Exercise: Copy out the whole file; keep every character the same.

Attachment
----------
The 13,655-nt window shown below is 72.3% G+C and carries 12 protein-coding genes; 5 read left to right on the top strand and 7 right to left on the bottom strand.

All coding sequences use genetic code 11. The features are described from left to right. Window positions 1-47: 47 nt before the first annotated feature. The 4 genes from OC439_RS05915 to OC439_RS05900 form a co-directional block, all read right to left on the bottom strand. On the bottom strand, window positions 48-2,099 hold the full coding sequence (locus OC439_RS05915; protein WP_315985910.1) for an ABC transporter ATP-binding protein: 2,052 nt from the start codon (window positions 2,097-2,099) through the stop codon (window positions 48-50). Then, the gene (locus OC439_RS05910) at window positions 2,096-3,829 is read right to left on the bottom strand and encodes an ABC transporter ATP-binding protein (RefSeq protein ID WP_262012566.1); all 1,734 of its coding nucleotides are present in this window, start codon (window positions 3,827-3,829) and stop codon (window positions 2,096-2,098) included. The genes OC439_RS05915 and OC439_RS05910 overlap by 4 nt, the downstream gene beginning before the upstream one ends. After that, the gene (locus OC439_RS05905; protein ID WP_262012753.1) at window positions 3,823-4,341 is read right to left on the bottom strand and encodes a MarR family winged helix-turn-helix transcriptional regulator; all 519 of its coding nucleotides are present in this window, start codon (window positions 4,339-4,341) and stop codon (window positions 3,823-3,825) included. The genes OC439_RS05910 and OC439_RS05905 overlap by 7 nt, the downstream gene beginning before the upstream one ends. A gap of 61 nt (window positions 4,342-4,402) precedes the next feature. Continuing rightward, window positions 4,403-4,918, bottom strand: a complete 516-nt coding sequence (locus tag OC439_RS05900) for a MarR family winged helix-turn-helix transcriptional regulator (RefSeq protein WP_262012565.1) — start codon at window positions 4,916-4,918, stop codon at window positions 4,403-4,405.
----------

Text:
The 13,655-nt window shown below is 72.3% G+C and carries 12 protein-coding genes; 5 read left to right on the top strand and 7 right to left on the bottom strand.

All coding sequences use genetic code 11. The features are described from left to right. Window positions 1-47: 47 nt before the first annotated feature. The 4 genes from OC439_RS05915 to OC439_RS05900 form a co-directional block, all read right to left on the bottom strand. On the bottom strand, window positions 48-2,099 hold the full coding sequence (locus OC439_RS05915; protein WP_315985910.1) for an ABC transporter ATP-binding protein: 2,052 nt from the start codon (window positions 2,097-2,099) through the stop codon (window positions 48-50). Then, the gene (locus OC439_RS05910) at window positions 2,096-3,829 is read right to left on the bottom strand and encodes an ABC transporter ATP-binding protein (RefSeq protein ID WP_262012566.1); all 1,734 of its coding nucleotides are present in this window, start codon (window positions 3,827-3,829) and stop codon (window positions 2,096-2,098) included. The genes OC439_RS05915 and OC439_RS05910 overlap by 4 nt, the downstream gene beginning before the upstream one ends. After that, the gene (locus OC439_RS05905; protein ID WP_262012753.1) at window positions 3,823-4,341 is read right to left on the bottom strand and encodes a MarR family winged helix-turn-helix transcriptional regulator; all 519 of its coding nucleotides are present in this window, start codon (window positions 4,339-4,341) and stop codon (window positions 3,823-3,825) included. The genes OC439_RS05910 and OC439_RS05905 overlap by 7 nt, the downstream gene beginning before the upstream one ends. A gap of 61 nt (window positions 4,342-4,402) precedes the next feature. Continuing rightward, window positions 4,403-4,918, bottom strand: a complete 516-nt coding sequence (locus tag OC439_RS05900) for a MarR family winged helix-turn-helix transcriptional regulator (RefSeq protein WP_262012565.1) — start codon at window positions 4,916-4,918, stop codon at window positions 4,403-4,405.